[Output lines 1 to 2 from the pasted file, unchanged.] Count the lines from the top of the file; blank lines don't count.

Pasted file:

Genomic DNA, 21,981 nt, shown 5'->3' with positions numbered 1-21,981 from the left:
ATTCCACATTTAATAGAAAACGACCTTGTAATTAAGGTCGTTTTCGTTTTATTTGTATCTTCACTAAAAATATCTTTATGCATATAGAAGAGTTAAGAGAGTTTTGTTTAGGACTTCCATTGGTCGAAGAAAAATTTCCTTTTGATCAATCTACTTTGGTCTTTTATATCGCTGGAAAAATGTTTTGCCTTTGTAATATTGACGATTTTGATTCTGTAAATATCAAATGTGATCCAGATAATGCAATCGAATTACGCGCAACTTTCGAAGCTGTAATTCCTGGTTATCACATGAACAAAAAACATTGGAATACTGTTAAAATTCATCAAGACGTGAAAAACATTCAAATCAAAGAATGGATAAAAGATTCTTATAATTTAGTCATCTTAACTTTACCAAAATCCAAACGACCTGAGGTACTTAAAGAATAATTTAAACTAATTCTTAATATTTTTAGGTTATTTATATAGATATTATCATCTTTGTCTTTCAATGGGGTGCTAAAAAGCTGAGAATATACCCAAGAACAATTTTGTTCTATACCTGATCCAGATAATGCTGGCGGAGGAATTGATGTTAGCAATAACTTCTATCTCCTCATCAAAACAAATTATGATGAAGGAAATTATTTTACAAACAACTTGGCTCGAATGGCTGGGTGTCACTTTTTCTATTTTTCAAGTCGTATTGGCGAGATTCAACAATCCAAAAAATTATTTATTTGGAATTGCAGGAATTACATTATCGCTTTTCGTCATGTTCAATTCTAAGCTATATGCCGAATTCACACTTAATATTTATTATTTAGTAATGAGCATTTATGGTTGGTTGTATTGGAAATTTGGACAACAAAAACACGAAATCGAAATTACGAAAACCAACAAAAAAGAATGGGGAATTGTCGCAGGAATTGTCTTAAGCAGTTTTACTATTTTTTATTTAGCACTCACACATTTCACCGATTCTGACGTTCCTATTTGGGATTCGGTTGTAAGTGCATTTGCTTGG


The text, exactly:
Genomic DNA, 21,981 nt, shown 5'->3' with positions numbered 1-21,981 from the left:
ATTCCACATTTAATAGAAAACGACCTTGTAATTAAGGTCGTTTTCGTTTTATTTGTATCTTCACTAAAAATATCTTTATGCATATAGAAGAGTTAAGAGAGTTTTGTTTAGGACTTCCATTGGTCGAAGAAAAATTTCCTTTTGATCAATCTACTTTGGTCTTTTATATCGCTGGAAAAATGTTTTGCCTTTGTAATATTGACGATTTTGATTCTGTAAATATCAAATGTGATCCAGATAATGCAATCGAATTACGCGCAACTTTCGAAGCTGTAATTCCTGGTTATCACATGAACAAAAAACATTGGAATACTGTTAAAATTCATCAAGACGTGAAAAACATTCAAATCAAAGAATGGATAAAAGATTCTTATAATTTAGTCATCTTAACTTTACCAAAATCCAAACGACCTGAGGTACTTAAAGAATAATTTAAACTAATTCTTAATATTTTTAGGTTATTTATATAGATATTATCATCTTTGTCTTTCAATGGGGTGCTAAAAAGCTGAGAATATACCCAAGAACAATTTTGTTCTATACCTGATCCAGATAATGCTGGCGGAGGAATTGATGTTAGCAATAACTTCTATCTCCTCATCAAAACAAATTATGATGAAGGAAATTATTTTACAAACAACTTGGCTCGAATGGCTGGGTGTCACTTTTTCTATTTTTCAAGTCGTATTGGCGAGATTCAACAATCCAAAAAATTATTTATTTGGAATTGCAGGAATTACATTATCGCTTTTCGTCATGTTCAATTCTAAGCTATATGCCGAATTCACACTTAATATTTATTATTTAGTAATGAGCATTTATGGTTGGTTGTATTGGAAATTTGGACAACAAAAACACGAAATCGAAATTACGAAAACCAACAAAAAAGAATGGGGAATTGTCGCAGGAATTGTCTTAAGCAGTTTTACTATTTTTTATTTAGCACTCACACATTTCACCGATTCTGACGTTCCTATTTGGGATTCGGTTGTAAGTGCATTTGCTTGG